Healthy Pigs Start With A Healthy Gut

( Jennifer Shike, Farm Journal's PORK )

How does the microbiome impact pork production? It changes the health status of a pig, says Emily Otto-Tice, a swine nutritionist with Purina Animal Nutrition.  

Exposure to a good, healthy microbiome starting at birth is important.

“When they first start nursing and suckling the sow, the piglet takes in the bacteria on the underline of the sow they are nursing, building up those good bugs that populate and help boost their immune system,” Otto-Tice says.

The more good bugs you have, and more diverse those good microbial populations are, the less likely it is that you're going to have a pathogenic infection like an enteric disease such as E. coli or salmonella, two of more problematic bacterial infections that can impact growth and overall health, she adds. This phenomenon is called competitive exclusion – the good microbial bacteria thrive and outcompete pathogenic bacteria.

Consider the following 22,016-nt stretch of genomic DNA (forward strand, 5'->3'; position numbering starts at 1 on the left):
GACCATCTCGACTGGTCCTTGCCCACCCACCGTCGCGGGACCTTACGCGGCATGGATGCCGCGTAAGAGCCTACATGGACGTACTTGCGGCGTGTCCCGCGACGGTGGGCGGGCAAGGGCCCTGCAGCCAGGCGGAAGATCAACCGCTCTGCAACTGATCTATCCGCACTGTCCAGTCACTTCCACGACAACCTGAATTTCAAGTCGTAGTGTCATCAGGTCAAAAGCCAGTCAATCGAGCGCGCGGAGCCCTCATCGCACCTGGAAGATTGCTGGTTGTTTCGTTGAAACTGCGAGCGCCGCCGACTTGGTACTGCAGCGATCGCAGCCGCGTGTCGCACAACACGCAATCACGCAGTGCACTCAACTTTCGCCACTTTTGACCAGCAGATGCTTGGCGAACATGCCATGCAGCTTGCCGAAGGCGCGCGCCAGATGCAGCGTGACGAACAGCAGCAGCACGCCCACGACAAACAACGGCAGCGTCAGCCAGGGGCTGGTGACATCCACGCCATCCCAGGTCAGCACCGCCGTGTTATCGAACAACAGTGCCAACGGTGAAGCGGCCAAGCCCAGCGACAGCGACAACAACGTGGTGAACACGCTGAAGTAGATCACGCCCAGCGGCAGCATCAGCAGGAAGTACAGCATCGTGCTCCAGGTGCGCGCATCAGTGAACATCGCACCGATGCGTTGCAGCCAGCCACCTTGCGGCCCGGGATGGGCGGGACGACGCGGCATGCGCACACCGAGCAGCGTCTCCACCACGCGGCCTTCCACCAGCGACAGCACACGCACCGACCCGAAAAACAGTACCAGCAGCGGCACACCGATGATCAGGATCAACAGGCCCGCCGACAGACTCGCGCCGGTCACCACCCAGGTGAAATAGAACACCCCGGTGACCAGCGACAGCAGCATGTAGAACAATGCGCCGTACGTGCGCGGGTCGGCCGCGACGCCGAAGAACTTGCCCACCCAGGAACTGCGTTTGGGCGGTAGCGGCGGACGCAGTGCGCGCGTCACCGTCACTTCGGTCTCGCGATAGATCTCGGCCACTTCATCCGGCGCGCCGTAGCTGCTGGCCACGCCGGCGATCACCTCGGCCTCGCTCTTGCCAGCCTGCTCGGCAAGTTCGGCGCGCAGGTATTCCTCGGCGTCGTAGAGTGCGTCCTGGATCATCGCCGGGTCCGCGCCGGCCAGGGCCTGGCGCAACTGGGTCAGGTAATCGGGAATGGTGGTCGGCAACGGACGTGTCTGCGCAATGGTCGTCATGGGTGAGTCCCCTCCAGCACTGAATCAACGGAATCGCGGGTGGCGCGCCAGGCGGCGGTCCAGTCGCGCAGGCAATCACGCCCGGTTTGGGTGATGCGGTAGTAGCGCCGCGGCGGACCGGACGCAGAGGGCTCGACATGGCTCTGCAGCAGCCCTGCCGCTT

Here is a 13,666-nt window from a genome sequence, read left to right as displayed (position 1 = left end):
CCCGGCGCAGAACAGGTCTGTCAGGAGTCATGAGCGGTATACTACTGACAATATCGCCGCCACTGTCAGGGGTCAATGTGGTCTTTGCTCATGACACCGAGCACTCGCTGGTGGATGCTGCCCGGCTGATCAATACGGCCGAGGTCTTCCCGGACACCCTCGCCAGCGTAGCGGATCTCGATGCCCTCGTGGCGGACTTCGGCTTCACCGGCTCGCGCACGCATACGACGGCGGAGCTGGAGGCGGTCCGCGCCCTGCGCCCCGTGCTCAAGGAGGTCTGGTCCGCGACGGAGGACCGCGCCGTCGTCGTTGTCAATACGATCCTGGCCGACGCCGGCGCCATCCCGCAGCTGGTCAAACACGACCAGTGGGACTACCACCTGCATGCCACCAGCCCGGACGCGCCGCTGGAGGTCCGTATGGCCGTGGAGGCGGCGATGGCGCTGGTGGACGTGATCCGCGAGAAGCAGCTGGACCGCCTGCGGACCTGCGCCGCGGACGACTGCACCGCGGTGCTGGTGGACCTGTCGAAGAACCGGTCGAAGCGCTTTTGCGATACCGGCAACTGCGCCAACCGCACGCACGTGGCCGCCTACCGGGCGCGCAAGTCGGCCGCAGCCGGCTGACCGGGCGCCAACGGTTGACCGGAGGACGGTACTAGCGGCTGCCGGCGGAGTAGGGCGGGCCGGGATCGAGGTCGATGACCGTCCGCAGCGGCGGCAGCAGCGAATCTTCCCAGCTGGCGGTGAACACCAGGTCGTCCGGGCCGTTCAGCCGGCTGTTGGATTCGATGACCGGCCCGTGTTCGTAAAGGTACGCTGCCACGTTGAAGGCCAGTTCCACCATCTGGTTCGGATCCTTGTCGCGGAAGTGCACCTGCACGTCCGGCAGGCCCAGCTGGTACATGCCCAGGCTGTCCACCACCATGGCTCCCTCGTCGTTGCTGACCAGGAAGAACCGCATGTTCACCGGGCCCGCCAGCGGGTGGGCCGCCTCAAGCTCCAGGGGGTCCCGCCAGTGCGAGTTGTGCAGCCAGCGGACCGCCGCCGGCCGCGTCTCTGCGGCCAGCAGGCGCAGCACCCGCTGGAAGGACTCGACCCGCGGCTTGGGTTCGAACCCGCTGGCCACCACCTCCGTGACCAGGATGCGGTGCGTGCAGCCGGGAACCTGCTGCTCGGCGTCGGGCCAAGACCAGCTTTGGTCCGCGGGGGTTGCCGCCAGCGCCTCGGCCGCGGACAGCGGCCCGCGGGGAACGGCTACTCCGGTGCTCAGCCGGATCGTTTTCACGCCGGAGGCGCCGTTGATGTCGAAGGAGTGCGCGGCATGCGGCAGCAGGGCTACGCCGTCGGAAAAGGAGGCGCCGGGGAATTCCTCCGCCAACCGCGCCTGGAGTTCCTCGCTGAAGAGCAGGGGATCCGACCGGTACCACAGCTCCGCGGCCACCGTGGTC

Recent research is identifying the good bacteria that influence respiratory health and even looking into the microbiome of the pig’s gut as it goes off to market.

Watch for part three tomorrow when Otto-Tice discusses how nutrition can improve the microbiome. Watch part one to learn what the microbiome is all about.